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Battery options?

Discussion in 'General Discussion' started by phantomflyer, Jan 2, 2014.

  1. phantomflyer

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    Never really knew what the C rating was in a lipo battery and kind of still don't other then it has something to do with discharge rating so my question is how high can you go? DJI battery is 20C can I use a battery at 30C or 60C? The reason I ask is because I've seen a neno lipo battery that has 4500mah with 30C to 60C! Does the discharge means that it pushes out the juice to quick to make a difference in flight time and could burn out your Phantom?
     
  2. OI Photography

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    This is a great guide that will teach you all you need to know about Lipo's: http://www.rchelicopterfun.com/rc-lipo-batteries.html

    The "C" rating has nothing to do with temperature, it's an indication of how much current the battery can deliever (or receive, when you're talking about charging). The battery never "pushes" the electricity to the system, the system draws it out of the battery.

    The "20C" number you see on the stock battery (for example) refers to how fast it can supply electricity to the system. Increase in that current draw occurs when the motors or other items are revved up or increase their demand. Batts need to be able to supply the current at or above the rate the system draws it. Batts labeled "30C-60C" mean they can deliver 30C under normal conditions, but up to 60C in short bursts.

    1"C" = the battery's mAh divided by 1000. Therefore, 1C for a stock Phantom battery is 2.2Amps. 2C = 4.4Amps, and so on. Batteries can be charged at 1C or multiples of that, but only those that are rated for 2C or higher charging should be done at those values.

    I charge my Phantom batteries at 1C (2.2A), but I think they can handle 2C. The MadDog 2700mAh batts are rated (I believe) at up to 5C, which would be 13.5A, but I still charge them at close to 2C usually (5Amps).
     
  3. phantomflyer

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    Thanks, I've found that the 4500 won't do due to the size.
     
  4. Fotovalpen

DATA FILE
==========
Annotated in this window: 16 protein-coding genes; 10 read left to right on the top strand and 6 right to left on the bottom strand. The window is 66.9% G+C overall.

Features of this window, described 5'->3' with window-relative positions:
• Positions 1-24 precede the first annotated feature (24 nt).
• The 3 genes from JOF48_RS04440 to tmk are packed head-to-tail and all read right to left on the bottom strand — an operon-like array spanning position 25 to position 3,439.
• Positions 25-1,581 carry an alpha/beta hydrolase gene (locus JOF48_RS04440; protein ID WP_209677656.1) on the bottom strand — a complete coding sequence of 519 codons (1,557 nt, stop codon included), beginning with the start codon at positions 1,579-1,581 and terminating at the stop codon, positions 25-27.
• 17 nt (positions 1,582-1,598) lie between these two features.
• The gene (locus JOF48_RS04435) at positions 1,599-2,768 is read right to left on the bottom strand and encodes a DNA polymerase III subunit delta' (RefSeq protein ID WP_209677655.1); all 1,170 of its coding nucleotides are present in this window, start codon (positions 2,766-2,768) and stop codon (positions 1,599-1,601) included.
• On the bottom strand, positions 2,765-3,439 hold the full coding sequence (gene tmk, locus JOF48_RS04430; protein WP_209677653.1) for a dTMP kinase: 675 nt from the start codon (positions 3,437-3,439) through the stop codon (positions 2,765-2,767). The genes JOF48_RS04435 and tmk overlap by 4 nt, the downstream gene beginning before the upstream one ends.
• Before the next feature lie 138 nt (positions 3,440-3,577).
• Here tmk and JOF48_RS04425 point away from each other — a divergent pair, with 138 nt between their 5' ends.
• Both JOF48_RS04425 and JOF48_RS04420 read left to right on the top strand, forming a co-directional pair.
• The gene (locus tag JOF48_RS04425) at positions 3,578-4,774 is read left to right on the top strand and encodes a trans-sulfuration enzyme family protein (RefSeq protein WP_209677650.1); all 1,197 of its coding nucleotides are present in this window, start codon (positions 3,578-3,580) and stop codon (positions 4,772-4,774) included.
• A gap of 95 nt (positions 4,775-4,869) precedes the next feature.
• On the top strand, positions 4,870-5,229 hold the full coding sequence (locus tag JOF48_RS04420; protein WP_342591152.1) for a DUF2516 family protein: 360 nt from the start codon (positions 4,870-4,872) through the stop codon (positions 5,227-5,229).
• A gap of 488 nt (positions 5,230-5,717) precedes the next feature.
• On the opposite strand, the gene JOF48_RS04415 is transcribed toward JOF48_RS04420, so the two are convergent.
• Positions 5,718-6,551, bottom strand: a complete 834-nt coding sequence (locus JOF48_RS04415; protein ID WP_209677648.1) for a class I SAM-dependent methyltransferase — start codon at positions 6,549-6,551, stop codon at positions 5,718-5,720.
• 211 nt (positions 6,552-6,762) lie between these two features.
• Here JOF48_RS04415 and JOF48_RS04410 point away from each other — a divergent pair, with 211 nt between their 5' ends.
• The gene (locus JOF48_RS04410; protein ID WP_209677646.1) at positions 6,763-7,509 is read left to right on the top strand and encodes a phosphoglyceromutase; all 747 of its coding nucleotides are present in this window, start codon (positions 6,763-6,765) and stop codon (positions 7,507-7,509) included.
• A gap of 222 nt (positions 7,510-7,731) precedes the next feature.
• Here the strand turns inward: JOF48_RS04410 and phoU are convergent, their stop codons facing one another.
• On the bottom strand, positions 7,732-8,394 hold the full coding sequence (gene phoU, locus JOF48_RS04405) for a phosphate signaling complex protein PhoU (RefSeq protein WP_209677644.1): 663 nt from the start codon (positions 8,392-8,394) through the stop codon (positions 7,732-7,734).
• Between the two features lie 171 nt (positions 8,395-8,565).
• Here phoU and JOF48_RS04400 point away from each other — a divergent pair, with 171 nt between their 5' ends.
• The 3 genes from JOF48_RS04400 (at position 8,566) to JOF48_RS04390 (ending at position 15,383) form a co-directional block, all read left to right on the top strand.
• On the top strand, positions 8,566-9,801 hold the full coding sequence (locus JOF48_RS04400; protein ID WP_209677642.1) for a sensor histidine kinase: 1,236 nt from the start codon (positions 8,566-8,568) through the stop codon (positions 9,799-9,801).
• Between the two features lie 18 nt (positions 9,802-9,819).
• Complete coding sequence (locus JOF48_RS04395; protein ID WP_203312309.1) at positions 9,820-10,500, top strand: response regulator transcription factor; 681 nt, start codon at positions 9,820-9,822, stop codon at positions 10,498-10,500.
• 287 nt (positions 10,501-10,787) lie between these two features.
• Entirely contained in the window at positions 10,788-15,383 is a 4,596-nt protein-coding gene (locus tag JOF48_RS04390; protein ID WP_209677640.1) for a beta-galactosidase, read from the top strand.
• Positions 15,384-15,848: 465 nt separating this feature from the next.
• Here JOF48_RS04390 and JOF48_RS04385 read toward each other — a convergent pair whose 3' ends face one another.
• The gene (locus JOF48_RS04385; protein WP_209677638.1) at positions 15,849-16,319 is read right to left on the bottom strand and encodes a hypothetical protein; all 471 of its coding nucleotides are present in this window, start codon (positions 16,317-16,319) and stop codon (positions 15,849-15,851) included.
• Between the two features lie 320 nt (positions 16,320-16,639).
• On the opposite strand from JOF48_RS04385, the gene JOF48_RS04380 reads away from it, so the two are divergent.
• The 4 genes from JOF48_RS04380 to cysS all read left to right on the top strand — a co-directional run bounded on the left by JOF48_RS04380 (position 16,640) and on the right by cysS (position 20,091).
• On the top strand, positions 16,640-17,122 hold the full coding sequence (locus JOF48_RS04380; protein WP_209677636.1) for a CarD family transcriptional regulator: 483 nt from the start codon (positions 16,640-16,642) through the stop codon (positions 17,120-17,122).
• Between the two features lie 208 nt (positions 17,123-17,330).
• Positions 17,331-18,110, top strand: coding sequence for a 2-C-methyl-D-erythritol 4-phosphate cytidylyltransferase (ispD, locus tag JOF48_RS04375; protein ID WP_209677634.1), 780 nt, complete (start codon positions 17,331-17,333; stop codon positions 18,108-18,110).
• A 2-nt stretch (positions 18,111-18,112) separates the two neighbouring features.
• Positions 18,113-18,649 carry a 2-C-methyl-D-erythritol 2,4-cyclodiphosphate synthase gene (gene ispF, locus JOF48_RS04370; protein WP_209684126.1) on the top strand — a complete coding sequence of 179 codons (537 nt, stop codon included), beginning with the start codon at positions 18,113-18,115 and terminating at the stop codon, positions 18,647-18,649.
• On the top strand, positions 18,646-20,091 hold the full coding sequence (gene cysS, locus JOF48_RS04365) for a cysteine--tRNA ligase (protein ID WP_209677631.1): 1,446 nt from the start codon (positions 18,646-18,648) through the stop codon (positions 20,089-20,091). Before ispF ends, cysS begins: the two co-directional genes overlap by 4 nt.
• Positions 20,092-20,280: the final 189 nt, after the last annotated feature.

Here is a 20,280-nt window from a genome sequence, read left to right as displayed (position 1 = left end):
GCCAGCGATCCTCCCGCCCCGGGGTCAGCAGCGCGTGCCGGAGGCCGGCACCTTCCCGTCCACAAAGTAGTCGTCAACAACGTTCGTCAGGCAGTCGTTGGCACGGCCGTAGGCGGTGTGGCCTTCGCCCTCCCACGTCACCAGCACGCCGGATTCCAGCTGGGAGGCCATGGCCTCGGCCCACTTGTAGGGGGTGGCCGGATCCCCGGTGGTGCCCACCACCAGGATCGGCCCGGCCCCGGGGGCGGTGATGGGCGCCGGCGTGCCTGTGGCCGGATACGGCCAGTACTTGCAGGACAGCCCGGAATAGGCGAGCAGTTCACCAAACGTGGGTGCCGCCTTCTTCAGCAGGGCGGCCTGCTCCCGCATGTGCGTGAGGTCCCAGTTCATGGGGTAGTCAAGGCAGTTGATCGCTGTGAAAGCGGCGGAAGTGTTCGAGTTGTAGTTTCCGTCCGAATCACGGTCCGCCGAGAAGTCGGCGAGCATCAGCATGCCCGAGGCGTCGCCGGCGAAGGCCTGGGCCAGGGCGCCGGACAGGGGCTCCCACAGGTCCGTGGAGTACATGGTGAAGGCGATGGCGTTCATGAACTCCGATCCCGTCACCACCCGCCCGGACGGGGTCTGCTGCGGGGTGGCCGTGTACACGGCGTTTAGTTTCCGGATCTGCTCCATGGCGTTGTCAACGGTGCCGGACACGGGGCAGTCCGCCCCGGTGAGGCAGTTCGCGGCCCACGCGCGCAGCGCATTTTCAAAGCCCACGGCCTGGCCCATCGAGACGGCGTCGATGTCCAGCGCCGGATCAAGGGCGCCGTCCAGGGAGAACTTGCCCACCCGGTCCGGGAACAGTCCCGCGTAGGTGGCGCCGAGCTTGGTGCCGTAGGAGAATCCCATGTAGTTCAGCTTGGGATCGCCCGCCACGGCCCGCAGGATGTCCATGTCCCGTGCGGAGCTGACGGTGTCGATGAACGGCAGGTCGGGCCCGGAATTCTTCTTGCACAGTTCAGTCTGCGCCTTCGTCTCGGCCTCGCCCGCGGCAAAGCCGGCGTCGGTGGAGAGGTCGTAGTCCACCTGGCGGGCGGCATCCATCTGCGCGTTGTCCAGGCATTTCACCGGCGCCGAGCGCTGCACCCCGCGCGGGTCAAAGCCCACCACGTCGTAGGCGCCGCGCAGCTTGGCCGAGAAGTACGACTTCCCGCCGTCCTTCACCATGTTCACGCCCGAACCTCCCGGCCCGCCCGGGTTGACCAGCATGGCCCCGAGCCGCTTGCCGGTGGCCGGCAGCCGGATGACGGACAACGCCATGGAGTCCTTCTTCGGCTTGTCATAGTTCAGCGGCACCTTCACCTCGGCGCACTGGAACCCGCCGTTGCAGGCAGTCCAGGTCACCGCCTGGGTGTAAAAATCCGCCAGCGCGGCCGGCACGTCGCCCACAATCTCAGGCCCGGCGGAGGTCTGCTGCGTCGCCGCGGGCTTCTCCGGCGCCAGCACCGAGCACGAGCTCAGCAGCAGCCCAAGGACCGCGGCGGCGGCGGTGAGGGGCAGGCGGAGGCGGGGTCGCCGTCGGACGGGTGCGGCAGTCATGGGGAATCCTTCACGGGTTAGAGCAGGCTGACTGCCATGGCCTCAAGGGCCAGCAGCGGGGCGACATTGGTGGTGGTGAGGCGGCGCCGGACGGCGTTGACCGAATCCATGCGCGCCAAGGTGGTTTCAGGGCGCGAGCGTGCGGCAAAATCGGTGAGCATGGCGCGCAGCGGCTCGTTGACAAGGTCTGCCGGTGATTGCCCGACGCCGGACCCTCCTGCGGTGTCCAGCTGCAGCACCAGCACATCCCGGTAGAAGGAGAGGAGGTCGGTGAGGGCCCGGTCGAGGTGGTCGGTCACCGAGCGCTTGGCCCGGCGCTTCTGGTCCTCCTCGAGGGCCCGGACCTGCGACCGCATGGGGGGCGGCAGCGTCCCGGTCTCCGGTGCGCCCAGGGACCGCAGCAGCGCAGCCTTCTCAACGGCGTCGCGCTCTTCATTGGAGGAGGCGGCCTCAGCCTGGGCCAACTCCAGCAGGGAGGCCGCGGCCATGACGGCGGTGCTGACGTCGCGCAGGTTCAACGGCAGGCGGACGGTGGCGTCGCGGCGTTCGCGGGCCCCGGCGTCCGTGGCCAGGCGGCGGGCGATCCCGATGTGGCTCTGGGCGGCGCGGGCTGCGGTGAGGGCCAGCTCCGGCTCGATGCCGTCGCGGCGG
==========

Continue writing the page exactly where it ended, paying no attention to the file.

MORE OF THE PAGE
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    How is the flight time affected by increasing the C rating?

    Lets say we hover the Phantom with the stock 2200 20C battery and get 7 minute flight time. Will I get more or lest flight time by using a 2200 35C?

    I have upgraded my Phantom with the Zenmuse, 2.4G ground Control, DJI FPV kit and T Anti Gravity motors. I have also added double battery holders and want to increase my flight time as much as possible.
     
  5. phantomflyer

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    From what I understand is the C rating has nothing to do with how much more or less you get for flight time! I got the dual battery mounts expecting I would get a lot more flying with two battery's but found I didn't get a hell of a lot with two battery's since I added more weight I lost that extra time. Since then I took them off and fly with one battery, Plus I figure if she come crashing down it wouldn't be as heavy when she hit the ground or another person if the worse where to happen. But in all honesty I think the two battery deal is a waste of time in trying to get more flight time you may only get a couple extra minutes but working you motors harder!! That's just my take on the matter, I'm sure others will differ.
     
  6. OI Photography

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    It isn't, at least not directly.

    It does indicate how much of a steady current the battery can provide, so a higher C rating means it can still deliver steady power when the load increases more. The only reason you need a higher C rating on your batt is if your aircraft needs more overhead in the power supply to handle more current.

    Pilots who use batteries with a high C rating may be inclined to push things a bit harder, which could result in reduced flight times over more conservative flying, but other than that there's no real connection between C rating and flight time.
     
  7. Fotovalpen

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    Thanks!

    What kinds of thing can one do to increase flight time?